Don't use the drive out of the box in Mac OS X. It will work and appear to be fine, BUT it is formatted with Silverlining "which is incompatible with OS X".
To prepare the drive first boot from the LaCie CD supplied with the drive and run Silverlining Pro.
Check that the ATA-Firewire bridge firmware is the latest version (currently 3.12; mine was 3.11, which puzzled the tech support as drives should be shipped with the version provided on the CD. Update firmware if needed.
Boot back into X and partition/reformat the drive using the Apple hard drive software supplied with X.
The good news is that Disk Warrior was able to rebuild the volume information on the drive with no loss of infomation and I was able to remount and backup files.
The bad news is that none of this would have occurred if LaCie had included some warnings and instructions with the drive.
The next time you are in Word or TextEdit or even the terminal, look at the close button (red). If there is a small dot in the center it means that the document contains unsaved changes. This happens in the Terminal after you use the inspector to change something, but don't change the main preferences.
[Editor's note: I can't believe this hasn't been published here before, as it's one of the more basic element of OS X. The close widget will display a black dot in any Cocoa appliation document which has unsaved changes ... as noted below, Carbon application support is on an application by application basis.]
I was experiencing a number of problems one morning. Mostly applications not responding. This included the Finder and Terminal. Oddly enough, Classic still worked fine. I became fearful that my whole system was on its way down, so I thought I would try something.
I learned that the shutdown ('sudo shutdown now') command in Mac OS X does not actually bring the system down as it does in certain Linux systems I have used. Rather, it brings the system down to "single user mode." As I understand this, most everything is stopped and the system is in essence stripped down to its bare bones. To verify this, I ran top while in this state, and counted only about four (4) processes running.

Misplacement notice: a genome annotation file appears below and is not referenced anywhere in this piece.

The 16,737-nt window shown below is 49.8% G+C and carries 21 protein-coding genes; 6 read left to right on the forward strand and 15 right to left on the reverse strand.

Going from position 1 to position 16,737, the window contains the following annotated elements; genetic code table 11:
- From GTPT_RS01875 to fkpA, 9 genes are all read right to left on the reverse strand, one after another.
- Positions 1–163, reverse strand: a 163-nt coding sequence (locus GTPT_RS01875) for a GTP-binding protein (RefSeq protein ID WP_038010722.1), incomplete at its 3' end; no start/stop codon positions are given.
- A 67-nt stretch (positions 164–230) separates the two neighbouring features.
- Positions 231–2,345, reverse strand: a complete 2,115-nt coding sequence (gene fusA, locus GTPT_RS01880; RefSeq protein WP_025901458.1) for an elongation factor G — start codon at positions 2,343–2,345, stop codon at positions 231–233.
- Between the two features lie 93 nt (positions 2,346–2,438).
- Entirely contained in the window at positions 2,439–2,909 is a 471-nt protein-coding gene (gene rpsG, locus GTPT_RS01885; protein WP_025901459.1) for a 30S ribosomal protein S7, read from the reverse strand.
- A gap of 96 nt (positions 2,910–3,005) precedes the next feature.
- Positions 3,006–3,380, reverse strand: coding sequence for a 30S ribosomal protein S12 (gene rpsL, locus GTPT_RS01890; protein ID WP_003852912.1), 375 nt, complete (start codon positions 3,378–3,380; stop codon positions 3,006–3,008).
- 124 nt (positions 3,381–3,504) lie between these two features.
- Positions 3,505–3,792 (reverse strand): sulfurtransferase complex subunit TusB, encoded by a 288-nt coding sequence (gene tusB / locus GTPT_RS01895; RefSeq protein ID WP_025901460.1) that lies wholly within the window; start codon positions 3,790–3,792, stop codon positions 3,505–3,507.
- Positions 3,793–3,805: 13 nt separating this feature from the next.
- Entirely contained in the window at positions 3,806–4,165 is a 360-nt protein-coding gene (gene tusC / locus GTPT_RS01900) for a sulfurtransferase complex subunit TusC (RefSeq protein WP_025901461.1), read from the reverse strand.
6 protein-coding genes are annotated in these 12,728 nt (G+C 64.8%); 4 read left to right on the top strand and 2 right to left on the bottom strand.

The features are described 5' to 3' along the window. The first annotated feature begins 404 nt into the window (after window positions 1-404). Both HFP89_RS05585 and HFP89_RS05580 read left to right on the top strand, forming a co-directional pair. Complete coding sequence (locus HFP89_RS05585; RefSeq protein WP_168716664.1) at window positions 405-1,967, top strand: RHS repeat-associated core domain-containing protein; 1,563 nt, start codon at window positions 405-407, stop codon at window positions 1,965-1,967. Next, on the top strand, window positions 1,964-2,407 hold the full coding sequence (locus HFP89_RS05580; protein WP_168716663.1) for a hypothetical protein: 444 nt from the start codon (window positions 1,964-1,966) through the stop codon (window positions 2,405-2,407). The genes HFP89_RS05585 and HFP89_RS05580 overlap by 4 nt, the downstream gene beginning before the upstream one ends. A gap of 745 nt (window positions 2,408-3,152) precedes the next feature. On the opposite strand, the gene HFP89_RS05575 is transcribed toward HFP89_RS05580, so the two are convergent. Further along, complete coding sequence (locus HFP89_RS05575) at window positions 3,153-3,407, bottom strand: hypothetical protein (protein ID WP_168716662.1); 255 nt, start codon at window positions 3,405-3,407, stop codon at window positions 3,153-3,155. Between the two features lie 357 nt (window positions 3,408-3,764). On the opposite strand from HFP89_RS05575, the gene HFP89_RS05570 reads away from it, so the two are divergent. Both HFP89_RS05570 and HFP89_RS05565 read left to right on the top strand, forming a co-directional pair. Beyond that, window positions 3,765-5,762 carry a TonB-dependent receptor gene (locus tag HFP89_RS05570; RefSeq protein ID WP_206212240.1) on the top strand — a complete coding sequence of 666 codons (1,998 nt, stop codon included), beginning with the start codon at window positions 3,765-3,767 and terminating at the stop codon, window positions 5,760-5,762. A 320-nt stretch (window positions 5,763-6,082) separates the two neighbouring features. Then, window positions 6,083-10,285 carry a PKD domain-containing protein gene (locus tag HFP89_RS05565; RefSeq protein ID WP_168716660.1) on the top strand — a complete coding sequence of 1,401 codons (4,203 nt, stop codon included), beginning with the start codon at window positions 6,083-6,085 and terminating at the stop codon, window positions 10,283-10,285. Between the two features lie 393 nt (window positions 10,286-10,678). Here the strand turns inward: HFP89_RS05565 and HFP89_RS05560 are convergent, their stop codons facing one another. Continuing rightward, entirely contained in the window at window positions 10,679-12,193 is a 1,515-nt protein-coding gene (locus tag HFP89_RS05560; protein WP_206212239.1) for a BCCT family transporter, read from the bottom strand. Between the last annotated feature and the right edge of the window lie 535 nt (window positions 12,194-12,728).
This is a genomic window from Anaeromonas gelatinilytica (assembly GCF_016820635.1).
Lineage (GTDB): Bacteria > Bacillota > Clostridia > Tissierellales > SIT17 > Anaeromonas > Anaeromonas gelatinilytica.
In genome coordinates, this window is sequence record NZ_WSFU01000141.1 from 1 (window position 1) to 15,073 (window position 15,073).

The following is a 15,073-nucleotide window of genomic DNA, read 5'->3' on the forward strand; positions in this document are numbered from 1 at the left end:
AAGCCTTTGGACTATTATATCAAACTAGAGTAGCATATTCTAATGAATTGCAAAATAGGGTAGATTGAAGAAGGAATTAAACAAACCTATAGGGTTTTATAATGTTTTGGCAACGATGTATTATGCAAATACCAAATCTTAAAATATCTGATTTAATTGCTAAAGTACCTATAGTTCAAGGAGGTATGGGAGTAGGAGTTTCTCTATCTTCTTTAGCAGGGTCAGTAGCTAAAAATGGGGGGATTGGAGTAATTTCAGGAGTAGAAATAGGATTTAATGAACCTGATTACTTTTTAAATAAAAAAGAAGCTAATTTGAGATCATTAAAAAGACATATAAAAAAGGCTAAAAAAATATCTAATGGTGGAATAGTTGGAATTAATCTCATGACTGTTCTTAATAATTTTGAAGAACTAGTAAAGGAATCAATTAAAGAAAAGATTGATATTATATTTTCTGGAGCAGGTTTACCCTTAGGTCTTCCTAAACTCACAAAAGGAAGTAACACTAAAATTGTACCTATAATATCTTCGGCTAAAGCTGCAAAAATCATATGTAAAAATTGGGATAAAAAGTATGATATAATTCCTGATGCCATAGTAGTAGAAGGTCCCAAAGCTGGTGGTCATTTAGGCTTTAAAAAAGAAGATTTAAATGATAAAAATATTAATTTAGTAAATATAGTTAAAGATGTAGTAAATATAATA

Now, I just typed "exit" and the machine exitted from single user mode and the Window Server started back up. If you try this for whatever reason, you may notice that the network and other items are started back up. It seemed to fix my troubles and my system was never taken totally down. This was evident from running uptime from the terminal to see the total running time of the system has been preserved. This is also a much faster fix than a full restart.
I am not a guru in the area of the guts of this system yet, so I can't be sure of what damage I am creating or not really fixing, but so far this seems to be a more favorable fix than a full restart.
[Editor's note: Anyone have any input on the safety of this versus a full reboot into single-user mode? I believe I read somewhere that if you use "shutdown" to get into single-user mode, you should still finish with a reboot and not just an exit back to Aqua, but I can't find the reference now.]
If you need additional USB ports or have a beige G3 or run OS X on an unsupported system using XPostFActo, you can use CompUSA's $15 no-name two-port USB card. On my PowerMac 7600 it worked right out of the box. I was able to print from it to my Epson inkjet printer.